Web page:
John George Russell, the 81-year old man who owes around $500 million to Inland Revenue, has been formally declared bankrupt.

At the High Court at Auckland this morning Associate Judge Hannah Sargisson asked the court registrar to call for Russell's appearance twice, before calling on lawyer for the Inland Revenue Kyleen Naik-Leong.

Naik-Leong indicated the Commissioner for the IRD wished to proceed, and at 10.35am Russell was bankrupt.

Inland Revenue's so-called "public enemy number one" told the Business Herald last month he would not challenge this bid to bankrupt him, and was raising the white flag.


Russell developed an infamous template the Court of Appeal called a "blatant tax-avoidance scheme" as an accountant and former merchant banker.

How did he rack up the $500m bill?

In 2003 the IRD reassessed Russell's personal income and said he should have declared income of $15.76m between 1985 and 2000 instead of $298,700.

This assessment was upheld by the High Court in 2010 and Russell failed to overturn it when he took the case to the Court of Appeal in 2012.

Russell's original tax bill was around $5m, but penalties and compound interest over 25 years inflated it to $138m at the time of his High Court case, and in excess of $177m when he went to the Court of Appeal.

The bill has now ballooned to almost $500 million due to penalties and compound interest.

John Russell didn't fight the bankruptcy file. Photo / Jason Oxenham
John Russell didn't fight the bankruptcy file. Photo / Jason Oxenham

Russell's plan to pay it back

After the IRD got a High Court judgment against Russell last year, he took numerous legal steps in an attempt to get the tax department to accept a plan that he pay back his debt at a rate of $1000 a week until he dies.

These efforts failed in September and a judge said the offers were the only thing that stood between him and bankruptcy. Russell has always maintained he's in the right.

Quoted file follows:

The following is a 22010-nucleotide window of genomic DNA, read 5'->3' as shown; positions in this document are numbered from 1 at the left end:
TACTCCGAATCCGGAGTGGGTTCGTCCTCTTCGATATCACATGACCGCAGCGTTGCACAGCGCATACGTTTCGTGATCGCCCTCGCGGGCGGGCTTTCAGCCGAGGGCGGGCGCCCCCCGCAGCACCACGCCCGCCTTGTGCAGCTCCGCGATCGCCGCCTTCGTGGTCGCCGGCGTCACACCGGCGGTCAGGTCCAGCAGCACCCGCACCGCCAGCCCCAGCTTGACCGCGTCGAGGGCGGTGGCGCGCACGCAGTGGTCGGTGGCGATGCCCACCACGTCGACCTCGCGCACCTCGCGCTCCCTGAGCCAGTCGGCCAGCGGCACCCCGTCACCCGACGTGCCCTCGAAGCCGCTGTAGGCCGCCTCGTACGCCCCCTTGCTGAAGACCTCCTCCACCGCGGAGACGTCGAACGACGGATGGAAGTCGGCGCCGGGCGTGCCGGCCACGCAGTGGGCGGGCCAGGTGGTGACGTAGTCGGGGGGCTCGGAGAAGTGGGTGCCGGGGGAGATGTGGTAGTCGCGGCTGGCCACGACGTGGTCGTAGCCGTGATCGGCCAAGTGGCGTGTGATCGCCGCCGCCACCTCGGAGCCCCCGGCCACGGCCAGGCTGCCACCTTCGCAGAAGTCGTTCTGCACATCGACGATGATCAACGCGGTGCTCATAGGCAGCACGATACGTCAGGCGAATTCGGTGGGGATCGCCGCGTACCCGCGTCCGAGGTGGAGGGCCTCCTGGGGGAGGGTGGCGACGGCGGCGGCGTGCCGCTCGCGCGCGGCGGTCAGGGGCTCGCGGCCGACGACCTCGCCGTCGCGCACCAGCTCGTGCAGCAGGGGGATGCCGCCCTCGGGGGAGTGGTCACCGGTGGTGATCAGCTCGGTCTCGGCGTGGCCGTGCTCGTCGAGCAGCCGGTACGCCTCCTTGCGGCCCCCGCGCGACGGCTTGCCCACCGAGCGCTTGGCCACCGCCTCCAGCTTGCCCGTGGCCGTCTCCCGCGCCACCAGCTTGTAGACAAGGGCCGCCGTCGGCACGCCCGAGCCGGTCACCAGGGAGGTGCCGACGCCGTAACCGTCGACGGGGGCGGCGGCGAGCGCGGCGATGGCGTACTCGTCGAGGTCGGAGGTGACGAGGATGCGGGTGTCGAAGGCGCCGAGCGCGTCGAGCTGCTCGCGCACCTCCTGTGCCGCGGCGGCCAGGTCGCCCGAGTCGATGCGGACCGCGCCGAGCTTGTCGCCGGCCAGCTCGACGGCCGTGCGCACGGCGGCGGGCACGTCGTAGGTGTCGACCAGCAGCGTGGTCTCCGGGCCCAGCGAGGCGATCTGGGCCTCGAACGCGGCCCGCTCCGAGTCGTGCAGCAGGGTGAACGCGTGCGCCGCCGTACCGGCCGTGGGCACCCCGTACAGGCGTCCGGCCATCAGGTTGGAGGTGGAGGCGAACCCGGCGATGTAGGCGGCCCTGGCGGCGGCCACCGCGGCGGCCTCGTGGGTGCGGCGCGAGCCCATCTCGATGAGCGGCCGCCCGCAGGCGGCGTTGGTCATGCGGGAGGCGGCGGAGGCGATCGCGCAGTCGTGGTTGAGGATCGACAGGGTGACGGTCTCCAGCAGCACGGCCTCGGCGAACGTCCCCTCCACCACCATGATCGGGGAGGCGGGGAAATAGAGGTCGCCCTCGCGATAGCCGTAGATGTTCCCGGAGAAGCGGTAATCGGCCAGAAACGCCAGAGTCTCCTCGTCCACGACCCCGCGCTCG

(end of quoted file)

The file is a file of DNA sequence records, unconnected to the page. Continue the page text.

"It's a fait accompli really," he told the Business Herald last month.


"I know in advance what the court's going to decide so there is no point in turning up. They're actually saving me money. I'd been spending a lot of money trying to get them to take $1000 per week - well, it works out at $1460 all up (including tax on earnings) - and they don't want to take it," he said from his Kawakawa Bay home.

"I'd rather not be bankrupted and that was basically why I'd resisted all along but it's a minor consequence in my particular case," he said.

Situation 'of his own making'.

In the September decision that signaled the end of the fight, Associate Judge Hannah Sargisson said Russell's situation was of his own making.

"In a situation such as this, where Mr Russell has knowingly engaged in large-scale tax avoidance over a period of years, and wasted large amounts of public money on unmeritorious challenges, the broader public interest is clearly engaged against setting aside the bankruptcy notices," she said.

"It is true that the core tax debt is a very small proportion of the total debt, and that the difference can be attributed to interest and penalties {and interest and penalties on those sums, compounding over a period of years). I can understand how Mr Russell, faced with a debt of this size, might think that the law itself is unjust.

"But the situation is one of his own making, created by his own failure to recognise the core debt and either pay it or reach a compromise with the IRD at an early stage."